V is for Victory Ii, came out a little more satisfactory. I like the brighter colors in the original, but I'm sure someone will like this more muted version.

V is for Victory II, came out a little more satisfactory. I like the brighter colors in the original, but I’m sure someone will like this more muted version.

I called this quilt April Showers Bring May Flowers, and the quilting motif is big 1960s-like flower-power flowers. Made with the 10

I called this quilt April Showers Bring May Flowers, and the quilting motif is big 1960s-like flower-power flowers. Made with the 10″ squares I won in my Guild’s layer cake raffle, the pattern can be found on the Moda BakeShop site.

Back from the Black…

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Spring in New England... yeah, I didn't update you. If you didn't have spring where you were, just wait a bit. You're probably on a different schedule

Spring in New England… yeah, I didn’t update you. If you didn’t have Spring where you were, just wait a bit. You’re probably on a different schedule

Here’s what happened:  I got tired of talking about myself, so I stopped updating my blog for a couple of weeks.

Then, I was feeling guilty about not updating my blog and I couldn’t find a way past that so I avoided thinking about adding to my blog. That lasted a couple of weeks.

Then, I got tired of feeling guilty, and I started resenting the blog.  How dare it tell me what to do? Yeah, lost a couple of weeks there, too.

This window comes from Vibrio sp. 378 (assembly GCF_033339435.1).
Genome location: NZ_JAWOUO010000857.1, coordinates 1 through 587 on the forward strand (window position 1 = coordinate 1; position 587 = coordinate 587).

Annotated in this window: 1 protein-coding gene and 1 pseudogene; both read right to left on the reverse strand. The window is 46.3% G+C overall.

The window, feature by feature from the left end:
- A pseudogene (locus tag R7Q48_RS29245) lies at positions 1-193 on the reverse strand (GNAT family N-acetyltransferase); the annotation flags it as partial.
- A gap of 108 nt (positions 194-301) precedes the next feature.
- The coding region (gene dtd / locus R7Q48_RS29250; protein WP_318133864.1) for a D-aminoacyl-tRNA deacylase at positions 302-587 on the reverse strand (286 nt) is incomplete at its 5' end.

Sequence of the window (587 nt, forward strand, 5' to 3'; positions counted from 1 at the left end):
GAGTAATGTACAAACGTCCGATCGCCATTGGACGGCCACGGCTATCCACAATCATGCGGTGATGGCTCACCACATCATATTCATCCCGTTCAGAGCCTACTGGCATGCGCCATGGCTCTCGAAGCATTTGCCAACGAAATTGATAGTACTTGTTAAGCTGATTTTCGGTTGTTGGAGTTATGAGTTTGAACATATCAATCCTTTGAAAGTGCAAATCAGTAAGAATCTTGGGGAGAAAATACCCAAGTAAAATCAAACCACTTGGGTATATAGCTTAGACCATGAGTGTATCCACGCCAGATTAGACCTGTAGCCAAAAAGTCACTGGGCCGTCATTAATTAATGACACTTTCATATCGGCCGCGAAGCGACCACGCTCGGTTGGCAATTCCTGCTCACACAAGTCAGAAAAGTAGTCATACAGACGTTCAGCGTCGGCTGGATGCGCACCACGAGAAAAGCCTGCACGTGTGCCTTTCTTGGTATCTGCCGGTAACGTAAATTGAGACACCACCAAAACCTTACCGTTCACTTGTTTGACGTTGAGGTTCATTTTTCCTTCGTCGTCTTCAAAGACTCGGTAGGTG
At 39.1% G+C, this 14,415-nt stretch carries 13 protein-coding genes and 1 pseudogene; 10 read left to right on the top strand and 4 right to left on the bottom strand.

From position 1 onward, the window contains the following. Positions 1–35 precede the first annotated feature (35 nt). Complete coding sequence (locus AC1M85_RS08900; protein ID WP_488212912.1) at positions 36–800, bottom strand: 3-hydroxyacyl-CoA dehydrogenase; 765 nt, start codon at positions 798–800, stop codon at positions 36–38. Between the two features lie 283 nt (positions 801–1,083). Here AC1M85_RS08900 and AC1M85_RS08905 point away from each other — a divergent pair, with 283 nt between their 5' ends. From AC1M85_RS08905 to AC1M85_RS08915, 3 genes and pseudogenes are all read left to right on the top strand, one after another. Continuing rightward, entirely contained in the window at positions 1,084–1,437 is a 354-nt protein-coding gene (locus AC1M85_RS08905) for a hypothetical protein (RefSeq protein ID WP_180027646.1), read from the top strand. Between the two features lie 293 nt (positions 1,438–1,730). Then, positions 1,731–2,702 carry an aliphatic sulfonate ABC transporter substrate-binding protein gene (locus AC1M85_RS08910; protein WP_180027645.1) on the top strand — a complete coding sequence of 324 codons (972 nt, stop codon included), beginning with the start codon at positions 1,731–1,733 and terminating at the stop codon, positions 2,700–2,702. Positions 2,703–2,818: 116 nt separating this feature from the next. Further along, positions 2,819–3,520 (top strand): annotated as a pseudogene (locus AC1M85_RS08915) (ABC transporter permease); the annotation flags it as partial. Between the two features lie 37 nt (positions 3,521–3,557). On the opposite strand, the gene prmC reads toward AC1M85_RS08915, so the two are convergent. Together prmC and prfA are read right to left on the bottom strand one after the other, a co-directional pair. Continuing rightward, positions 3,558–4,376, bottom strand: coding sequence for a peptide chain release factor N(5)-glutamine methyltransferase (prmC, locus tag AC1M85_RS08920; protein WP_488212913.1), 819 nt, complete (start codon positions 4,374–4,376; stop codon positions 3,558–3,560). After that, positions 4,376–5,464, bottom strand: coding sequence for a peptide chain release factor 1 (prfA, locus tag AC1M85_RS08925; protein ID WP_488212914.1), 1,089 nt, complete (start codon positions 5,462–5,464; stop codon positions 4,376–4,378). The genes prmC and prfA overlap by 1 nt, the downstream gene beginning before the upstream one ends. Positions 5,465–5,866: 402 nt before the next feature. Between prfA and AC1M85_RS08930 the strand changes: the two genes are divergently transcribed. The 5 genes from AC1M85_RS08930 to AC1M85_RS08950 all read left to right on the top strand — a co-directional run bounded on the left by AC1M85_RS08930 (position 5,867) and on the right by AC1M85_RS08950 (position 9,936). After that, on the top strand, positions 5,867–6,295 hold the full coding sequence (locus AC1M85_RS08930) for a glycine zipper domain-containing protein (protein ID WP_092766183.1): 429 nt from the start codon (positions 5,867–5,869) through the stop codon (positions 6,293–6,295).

I finished V is for Victory. I even quilted V is for Victory... as soon as I bind it, I'll take another picture.

I finished V is for Victory. I even quilted V is for Victory… as soon as I bind it, I’ll take another picture.

Then I realized that this was all very silly, and no one resented me for not updating my blog.  No one’s life came to a standstill because I couldn’t bring myself to blog about what I was up to.

I didn’t stop sewing, just blogging.

I hope this means I will be more regularly updating my blog… but you never know.

Long story short: still alive, still quilting, may even go back to weekly blogging, but I’m not sure yet.

Hope you all are well.

 


A second version of V is for Victory made with some orphan blocks I got somewhere.

A second version of V is for Victory made with some orphan blocks I got somewhere.

I won a bunch of floral 10" square which were really not the kind of thing I usually use, even though most of them were really pretty. This was a pattern on the Moda site for using layer cakes.

I won a bunch of floral 10″ square which were really not the kind of thing I usually use, even though most of them were really pretty. This was a pattern on the Moda site for using layer cakes. April Shows Bring May Flowers

My first Barbara Brackman Block of the Week project (the Civil War Sequi-whowhatsit) finally got a border.

My first Barbara Brackman Block of the Week project (the Civil War Sequi-whowhatsit) finally got a border.

My current project is for my brother. I love the block, but I'm kind of dying of boredom since the quilt is so monchromatic.

My current project is for my brother (tentatively named Teal There Was You). I love the block, but I’m kind of dying of boredom since the quilt is so monochromatic.  Work on the border goes on apace…

Three Questions on Quilting

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Last week I went to a quilt show: MQX.  It stand for Machine Quilters Exposition, which, obviously, means that it’s focused on machine quilting.

Now, this isn’t a local Guild show, or even a small regional one. This show features quilts from people all over the U.S. and other countries (I think I saw ones from Germany and New Zealand.)